5. You will have many enemies during this process: your wifes’ lawyer paid for by the system, the children’ lawyer paid for by the system, the staff of the Family Court (these are hard to de-code their deceit)

    6. You will come out of it a strong MAN and Dad.

  2. Skeptik says:

    In addition to tren’s excellent advice you can take a McKenzie friend into the family court with you – to enhance your chances that the judge and other ‘court’ staff will be honest due to there being another witness apart from yourself to their behavior.
    See here for more details.

  3. tren (Christchurch) says:

    Yes a Mackenzie friend is very important as a witness to the Court process.
    One more advice: If you are asked questions by the ex lawyer or anyone else insist the questions are from information before the Court like affidavits. To a question you think outside what is the Court allows (only information before It) your response should be a question like: Which paragraph? (Affidavits are in form of paragraphs)

  4. Cl says:

    dont give up, your in for a long hard slog, focus on your kids and not the lies. its the law thats wrong.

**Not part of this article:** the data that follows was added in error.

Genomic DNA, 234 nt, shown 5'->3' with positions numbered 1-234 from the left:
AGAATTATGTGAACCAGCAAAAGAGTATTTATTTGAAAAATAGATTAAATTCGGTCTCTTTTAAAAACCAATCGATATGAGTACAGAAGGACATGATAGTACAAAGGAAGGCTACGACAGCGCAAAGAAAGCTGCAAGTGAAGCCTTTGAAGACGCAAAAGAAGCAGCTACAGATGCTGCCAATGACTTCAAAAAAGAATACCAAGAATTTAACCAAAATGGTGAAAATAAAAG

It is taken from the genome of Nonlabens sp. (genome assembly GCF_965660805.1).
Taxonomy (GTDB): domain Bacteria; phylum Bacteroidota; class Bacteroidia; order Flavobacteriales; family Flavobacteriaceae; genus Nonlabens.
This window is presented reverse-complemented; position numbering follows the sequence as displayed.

5. MurrayBacon - axe murderer says:

    Dear NgapuhiStylz2010,

    it is fairly important not to take any caught process too seriously. People who take caughts seriously, suffer the most damage.

    We all enjoy watching TV drama’s where injustice gets sorted out, in the lifetime of the accused, but in reality, the accused is pretty much financially destroyed by their own legal-worker’s bills, leave alone whether they get found not guilty or guilty!!! Example – the co-defendants of Peter Ellis were bankrupted, lost their houses and lost their jobs, even though charges were dropped during the hearing!!!!

    It is very important that you understand what caughts are for, so that you can protect yourself from these thieves.

    To put these issues into perspective, for the case of Domestic Violence Act POs, see:
    protection-orders-the-quantitative-figures

    When the caughts are more than just fictional entertainment, then you do have a problem. Certainly there are victims in caught, your only worthwhile defense is to never put yourself into a position where you can be forced to take part in one of these street theatre/self sacrifices.

    Cheers, MurrayBacon.

  6. nickcoop says:

    The grounds for awarding a protection order are so vague and all encompassing that it is difficult to defeat such an application by only defending it. To defeat a protection order application you need to cross-apply for your own protection order against the applicant.
    You will then be encouraged by the court to negotiate a settlement that involves mutual undertakings. That is, you promise the court to leave each other alone.
    If you do breach the undertakings you don’t face the risk of being arrested by the police for breaching a protection order although if your breach is heard by the court, then a protection order may be made against you.